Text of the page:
Table 1

A total of 15 healthy subjects (7 males/8 females) with no history of low back pain that required medical attention or time off work took part in the study. The physical characteristics of the subjects are summarized in Table 1.

      Surface EMG

Subjects adopted a moderately flexed position to enable the spinous processes of thoracic and lumbar vertebrae to be palpated. Marks were made using a skin pencil at the midpoint of the spinous processes at the level of the 10th thoracic (T10), first lumbar (L1), third lumbar (L3), and first sacral (S1) vertebrae. To ensure reproducible placement of EMG electrodes and movement sensors (described later) on the second day of testing, an “anatomic map” was drawn, documenting the distance of the markings from the seventh cervical vertebra (C7) when the subject stood upright. Other permanent surface landmarks (moles/scars) were also noted. Four pairs of disposable skin-surface Ag/AgCl electrodes (MSB, UK) were then attached bilaterally to the skin surface overlying the erector spinae muscles at T10 and L3. Electrodes were placed with their centers approximately 5 cm from the midline of the spine with an interelectrode spacing, in erect standing, of 20 mm for each pair. Electrodes were orientated along the muscle fiber direction, in the middle of the muscle belly, to ensure the maximum amplitude signal was obtained. [7] A reference electrode was positioned over the sternum. Before attaching the electrodes, the skin was shaved, if necessary, and abrasive skin preparation pads and alcohol swabs were used to abrade and clean the skin reduce impedance. If the impedance between any recording electrode and the reference was greater than 5k Ω, then the skin preparation procedures were repeated until the impedance fell below this level. This helped to ensure a high signal-to-noise ratio.

EMG signals were acquired at a sampling rate of 500 Hz or 1024 Hz as described later. The raw signal was amplified with a differential EMG amplifier (Biodata PA400, UK), filtered with a band-pass of 5 to 300 Hz, analogue-digital converted, and recorded on a computer for subsequent analysis.

      Measurement of Reflex Activation

Figure 1

This was carried out before and after each intervention. Subjects were positioned in a Kin-Com isokinetic dynamometer (Chattanooga Corp., Hixson, TN) in an upright standing position with their hips and knees supported by restraining devices, and their chest resting against the cushioned movable arm of the machine. In this position, the hips and knees were restrained but the trunk could move freely. Subjects were blindfolded and given headphones with relaxing music in order to remove visual and auditory cues. The arm of the Kin-Com was then moved manually in order to place the trunk in 20° of flexion (Figure 1), and subjects were asked to relax their back muscles as much as possible so that their upper body rested completely on the cushioned arm of the machine. In this relaxed position, baseline EMG activity was recorded for at least 4 seconds, and after a variable time period, the arm of the machine was then activated to move the trunk from 20° to 40° of flexion at a velocity of 100°/sec (Figure 1), resulting in a sudden and unexpected displacement of the trunk. EMG activity was recorded at 500 Hz, full-wave rectified and averaged (with a time constant of 0.02 sec) using BioWare 3.20 software (Kistler Corp., Winterthur, Switzerland).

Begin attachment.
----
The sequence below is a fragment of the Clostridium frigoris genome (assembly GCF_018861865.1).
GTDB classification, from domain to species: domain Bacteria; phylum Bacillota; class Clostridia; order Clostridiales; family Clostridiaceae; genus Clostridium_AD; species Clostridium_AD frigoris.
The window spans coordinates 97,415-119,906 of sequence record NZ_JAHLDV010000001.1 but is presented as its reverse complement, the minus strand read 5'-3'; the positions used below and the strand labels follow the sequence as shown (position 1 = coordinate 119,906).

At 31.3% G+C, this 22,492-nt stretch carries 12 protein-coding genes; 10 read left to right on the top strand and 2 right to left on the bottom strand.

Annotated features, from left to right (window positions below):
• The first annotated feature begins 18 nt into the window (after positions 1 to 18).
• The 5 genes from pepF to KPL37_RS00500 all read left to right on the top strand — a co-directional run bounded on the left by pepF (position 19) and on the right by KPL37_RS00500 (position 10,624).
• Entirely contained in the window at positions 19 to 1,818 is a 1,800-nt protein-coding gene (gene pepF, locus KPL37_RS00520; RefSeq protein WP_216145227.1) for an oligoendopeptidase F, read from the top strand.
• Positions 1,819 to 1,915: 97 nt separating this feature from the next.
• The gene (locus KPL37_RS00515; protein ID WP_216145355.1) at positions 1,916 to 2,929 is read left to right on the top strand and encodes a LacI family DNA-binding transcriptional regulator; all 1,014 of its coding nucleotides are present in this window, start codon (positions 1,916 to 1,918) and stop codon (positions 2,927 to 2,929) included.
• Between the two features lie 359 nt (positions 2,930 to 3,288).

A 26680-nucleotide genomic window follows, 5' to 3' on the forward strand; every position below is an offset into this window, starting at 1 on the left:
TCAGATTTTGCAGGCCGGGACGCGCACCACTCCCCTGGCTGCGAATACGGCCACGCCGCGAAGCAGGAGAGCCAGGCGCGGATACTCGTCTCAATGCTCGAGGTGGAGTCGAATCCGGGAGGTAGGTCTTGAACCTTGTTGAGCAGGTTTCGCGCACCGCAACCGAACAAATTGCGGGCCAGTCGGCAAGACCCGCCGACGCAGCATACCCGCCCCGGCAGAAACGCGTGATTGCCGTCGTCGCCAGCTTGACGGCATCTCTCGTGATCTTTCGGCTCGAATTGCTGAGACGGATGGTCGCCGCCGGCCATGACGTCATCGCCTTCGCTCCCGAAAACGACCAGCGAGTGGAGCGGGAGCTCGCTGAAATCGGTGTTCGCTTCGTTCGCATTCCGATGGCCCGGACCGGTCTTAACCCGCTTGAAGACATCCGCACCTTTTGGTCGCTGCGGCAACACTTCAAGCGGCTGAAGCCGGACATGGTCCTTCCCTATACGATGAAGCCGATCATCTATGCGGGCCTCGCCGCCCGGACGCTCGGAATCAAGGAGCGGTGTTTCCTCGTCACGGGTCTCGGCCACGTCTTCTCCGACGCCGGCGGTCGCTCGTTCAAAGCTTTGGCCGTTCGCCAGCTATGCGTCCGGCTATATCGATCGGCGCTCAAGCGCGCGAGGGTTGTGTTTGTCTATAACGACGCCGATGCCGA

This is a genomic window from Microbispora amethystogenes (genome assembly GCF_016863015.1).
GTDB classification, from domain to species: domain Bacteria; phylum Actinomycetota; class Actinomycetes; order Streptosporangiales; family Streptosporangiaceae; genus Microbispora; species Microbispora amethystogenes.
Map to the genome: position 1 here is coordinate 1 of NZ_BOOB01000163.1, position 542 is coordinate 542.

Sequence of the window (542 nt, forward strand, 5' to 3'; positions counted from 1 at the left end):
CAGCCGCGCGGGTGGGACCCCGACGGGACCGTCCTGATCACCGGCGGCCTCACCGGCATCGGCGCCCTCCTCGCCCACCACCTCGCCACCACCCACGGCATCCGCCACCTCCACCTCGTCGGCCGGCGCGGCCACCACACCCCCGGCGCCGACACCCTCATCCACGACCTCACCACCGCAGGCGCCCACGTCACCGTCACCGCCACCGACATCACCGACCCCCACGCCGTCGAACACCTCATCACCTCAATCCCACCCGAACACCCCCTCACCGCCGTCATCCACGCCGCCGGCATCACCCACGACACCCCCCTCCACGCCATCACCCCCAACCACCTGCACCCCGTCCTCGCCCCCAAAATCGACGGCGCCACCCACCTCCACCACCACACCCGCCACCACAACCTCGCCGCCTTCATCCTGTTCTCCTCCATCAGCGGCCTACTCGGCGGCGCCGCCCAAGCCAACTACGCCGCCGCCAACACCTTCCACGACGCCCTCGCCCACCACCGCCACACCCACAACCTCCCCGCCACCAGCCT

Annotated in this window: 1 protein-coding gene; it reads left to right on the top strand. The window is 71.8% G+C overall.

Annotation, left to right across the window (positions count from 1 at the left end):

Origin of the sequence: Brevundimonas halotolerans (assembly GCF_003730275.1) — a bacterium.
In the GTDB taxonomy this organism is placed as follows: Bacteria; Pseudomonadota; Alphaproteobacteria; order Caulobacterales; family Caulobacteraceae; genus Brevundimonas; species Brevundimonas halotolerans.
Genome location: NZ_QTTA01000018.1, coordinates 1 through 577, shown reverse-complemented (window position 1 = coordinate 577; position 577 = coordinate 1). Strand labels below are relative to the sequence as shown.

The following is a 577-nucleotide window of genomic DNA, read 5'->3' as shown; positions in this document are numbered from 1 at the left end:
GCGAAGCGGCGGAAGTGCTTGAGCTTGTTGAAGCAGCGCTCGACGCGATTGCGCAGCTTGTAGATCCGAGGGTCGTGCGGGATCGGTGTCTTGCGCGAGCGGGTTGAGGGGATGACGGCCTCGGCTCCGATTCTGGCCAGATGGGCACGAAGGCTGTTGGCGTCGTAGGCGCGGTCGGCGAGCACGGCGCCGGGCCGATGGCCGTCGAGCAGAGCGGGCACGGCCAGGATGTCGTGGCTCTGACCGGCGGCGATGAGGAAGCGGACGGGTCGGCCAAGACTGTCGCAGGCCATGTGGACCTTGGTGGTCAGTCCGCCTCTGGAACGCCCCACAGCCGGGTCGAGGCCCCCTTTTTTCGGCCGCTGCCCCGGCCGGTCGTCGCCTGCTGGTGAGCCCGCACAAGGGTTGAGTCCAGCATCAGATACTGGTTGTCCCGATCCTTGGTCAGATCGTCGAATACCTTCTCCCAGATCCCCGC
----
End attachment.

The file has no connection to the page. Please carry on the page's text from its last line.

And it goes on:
Figure 2

During each test, the onset of movement was identified from the abrupt movement of the Kin-Com arm from its baseline starting position (point “a” in Figure 2). From the EMG recordings, 3 parameters were determined for each muscle site:

(i)   the onset latency determined as the time between the sudden displacement of the Kin-Com arm and the start of reflex activity (time difference between points “a” and “b” in Figure 2),

(ii)   the peak EMG amplitude, identified as the maximum EMG signal during the initial burst of reflex activity, shortly after the perturbation (point “c” in Figure 2), and

(iii)   the time to peak EMG determined as the time between the sudden displacement of the Kin-Com arm and the peak amplitude of reflex EMG activity (time difference between points “a” and “c” in Figure 2).